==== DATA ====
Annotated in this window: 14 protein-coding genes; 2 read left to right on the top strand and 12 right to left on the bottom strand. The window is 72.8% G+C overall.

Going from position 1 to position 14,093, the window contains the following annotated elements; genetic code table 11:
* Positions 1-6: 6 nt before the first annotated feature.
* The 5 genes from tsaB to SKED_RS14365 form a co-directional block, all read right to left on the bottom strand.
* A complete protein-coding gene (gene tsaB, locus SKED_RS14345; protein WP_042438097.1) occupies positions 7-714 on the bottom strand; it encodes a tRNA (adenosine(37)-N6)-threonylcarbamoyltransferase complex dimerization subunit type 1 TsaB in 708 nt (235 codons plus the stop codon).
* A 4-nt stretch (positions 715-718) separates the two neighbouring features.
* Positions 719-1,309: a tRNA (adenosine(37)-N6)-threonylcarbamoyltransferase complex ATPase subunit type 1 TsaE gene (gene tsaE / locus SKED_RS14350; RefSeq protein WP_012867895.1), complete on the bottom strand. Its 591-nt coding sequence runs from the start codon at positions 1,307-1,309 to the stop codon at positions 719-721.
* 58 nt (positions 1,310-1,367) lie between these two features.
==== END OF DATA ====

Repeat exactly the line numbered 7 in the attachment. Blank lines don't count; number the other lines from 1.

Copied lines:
* Positions 719-1,309: a tRNA (adenosine(37)-N6)-threonylcarbamoyltransferase complex ATPase subunit type 1 TsaE gene (gene tsaE / locus SKED_RS14350; RefSeq protein WP_012867895.1), complete on the bottom strand. Its 591-nt coding sequence runs from the start codon at positions 1,307-1,309 to the stop codon at positions 719-721.